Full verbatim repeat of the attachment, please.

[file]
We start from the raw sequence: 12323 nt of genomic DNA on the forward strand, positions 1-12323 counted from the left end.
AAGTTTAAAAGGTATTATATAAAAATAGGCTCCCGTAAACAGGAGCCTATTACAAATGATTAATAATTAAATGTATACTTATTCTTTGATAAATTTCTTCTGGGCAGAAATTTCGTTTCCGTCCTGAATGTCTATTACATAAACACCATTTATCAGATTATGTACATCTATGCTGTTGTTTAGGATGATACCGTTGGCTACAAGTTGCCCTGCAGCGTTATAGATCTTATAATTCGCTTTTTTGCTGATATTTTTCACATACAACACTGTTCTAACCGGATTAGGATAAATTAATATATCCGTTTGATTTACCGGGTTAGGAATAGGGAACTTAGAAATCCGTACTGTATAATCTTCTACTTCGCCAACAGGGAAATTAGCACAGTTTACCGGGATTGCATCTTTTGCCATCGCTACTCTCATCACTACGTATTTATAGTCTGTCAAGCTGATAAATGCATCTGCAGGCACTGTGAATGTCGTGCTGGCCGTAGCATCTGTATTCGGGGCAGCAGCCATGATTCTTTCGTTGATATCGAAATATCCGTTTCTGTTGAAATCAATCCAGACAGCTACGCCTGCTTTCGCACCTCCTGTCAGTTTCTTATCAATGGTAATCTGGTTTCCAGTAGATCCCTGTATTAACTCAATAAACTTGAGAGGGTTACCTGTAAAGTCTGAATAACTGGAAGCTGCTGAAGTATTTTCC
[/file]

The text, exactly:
We start from the raw sequence: 12323 nt of genomic DNA on the forward strand, positions 1-12323 counted from the left end.
AAGTTTAAAAGGTATTATATAAAAATAGGCTCCCGTAAACAGGAGCCTATTACAAATGATTAATAATTAAATGTATACTTATTCTTTGATAAATTTCTTCTGGGCAGAAATTTCGTTTCCGTCCTGAATGTCTATTACATAAACACCATTTATCAGATTATGTACATCTATGCTGTTGTTTAGGATGATACCGTTGGCTACAAGTTGCCCTGCAGCGTTATAGATCTTATAATTCGCTTTTTTGCTGATATTTTTCACATACAACACTGTTCTAACCGGATTAGGATAAATTAATATATCCGTTTGATTTACCGGGTTAGGAATAGGGAACTTAGAAATCCGTACTGTATAATCTTCTACTTCGCCAACAGGGAAATTAGCACAGTTTACCGGGATTGCATCTTTTGCCATCGCTACTCTCATCACTACGTATTTATAGTCTGTCAAGCTGATAAATGCATCTGCAGGCACTGTGAATGTCGTGCTGGCCGTAGCATCTGTATTCGGGGCAGCAGCCATGATTCTTTCGTTGATATCGAAATATCCGTTTCTGTTGAAATCAATCCAGACAGCTACGCCTGCTTTCGCACCTCCTGTCAGTTTCTTATCAATGGTAATCTGGTTTCCAGTAGATCCCTGTATTAACTCAATAAACTTGAGAGGGTTACCTGTAAAGTCTGAATAACTGGAAGCTGCTGAAGTATTTTCC